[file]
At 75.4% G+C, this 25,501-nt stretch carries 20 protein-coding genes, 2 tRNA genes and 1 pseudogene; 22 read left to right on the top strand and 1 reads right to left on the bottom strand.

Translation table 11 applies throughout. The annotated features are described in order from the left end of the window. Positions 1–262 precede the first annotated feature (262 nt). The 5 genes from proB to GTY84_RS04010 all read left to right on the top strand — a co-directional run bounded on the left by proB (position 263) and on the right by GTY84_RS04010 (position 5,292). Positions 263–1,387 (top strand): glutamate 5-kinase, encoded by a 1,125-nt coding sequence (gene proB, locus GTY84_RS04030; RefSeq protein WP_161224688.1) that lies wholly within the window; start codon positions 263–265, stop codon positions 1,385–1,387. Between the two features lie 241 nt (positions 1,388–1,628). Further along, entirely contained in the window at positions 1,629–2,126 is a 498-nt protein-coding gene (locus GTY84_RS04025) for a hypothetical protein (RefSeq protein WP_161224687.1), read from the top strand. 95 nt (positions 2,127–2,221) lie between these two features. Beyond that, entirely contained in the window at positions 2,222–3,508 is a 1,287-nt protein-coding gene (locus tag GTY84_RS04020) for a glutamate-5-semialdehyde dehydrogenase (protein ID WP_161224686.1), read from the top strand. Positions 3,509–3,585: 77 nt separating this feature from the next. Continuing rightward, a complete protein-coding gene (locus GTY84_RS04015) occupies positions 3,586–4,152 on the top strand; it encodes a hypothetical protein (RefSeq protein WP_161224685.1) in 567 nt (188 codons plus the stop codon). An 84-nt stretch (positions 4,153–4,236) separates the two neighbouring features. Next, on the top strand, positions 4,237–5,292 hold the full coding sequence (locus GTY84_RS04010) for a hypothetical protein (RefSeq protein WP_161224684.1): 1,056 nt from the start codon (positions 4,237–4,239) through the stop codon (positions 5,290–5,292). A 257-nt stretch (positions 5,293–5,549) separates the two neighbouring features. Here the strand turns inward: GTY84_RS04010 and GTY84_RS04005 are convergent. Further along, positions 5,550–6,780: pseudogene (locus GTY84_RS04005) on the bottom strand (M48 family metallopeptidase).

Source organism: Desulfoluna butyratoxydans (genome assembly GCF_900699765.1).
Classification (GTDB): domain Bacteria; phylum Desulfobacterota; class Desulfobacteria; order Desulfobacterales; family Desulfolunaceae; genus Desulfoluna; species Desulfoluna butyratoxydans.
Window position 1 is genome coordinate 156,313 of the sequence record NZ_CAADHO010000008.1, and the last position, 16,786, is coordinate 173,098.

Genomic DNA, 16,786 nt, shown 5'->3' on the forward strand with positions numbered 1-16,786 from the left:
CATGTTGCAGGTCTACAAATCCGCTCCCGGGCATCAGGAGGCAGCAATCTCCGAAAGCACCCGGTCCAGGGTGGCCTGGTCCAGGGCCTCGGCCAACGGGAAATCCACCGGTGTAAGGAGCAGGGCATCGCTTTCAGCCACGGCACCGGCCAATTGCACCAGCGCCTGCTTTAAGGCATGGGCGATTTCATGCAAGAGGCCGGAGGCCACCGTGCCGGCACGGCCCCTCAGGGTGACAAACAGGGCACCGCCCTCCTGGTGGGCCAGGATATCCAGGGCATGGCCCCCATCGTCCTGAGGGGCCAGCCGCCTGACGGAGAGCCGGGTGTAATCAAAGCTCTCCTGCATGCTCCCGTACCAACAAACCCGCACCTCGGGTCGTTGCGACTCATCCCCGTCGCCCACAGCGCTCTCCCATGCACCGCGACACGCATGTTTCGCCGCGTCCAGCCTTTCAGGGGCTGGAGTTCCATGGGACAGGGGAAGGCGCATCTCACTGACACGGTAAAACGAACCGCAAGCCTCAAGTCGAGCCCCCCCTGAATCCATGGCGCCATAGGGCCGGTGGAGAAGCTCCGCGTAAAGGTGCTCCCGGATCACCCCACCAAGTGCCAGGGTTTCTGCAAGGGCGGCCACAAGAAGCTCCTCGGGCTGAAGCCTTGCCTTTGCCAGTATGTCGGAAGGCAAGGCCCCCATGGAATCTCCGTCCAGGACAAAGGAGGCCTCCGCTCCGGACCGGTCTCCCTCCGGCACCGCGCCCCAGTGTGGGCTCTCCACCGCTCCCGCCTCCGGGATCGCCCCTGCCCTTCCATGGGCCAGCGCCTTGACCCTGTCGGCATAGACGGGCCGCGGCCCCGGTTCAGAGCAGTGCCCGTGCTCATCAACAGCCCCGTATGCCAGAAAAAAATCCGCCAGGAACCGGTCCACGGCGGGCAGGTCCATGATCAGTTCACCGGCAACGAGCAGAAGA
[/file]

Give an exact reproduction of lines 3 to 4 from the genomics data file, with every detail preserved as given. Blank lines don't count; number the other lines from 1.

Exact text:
Source organism: Desulfoluna butyratoxydans (genome assembly GCF_900699765.1).
Classification (GTDB): domain Bacteria; phylum Desulfobacterota; class Desulfobacteria; order Desulfobacterales; family Desulfolunaceae; genus Desulfoluna; species Desulfoluna butyratoxydans.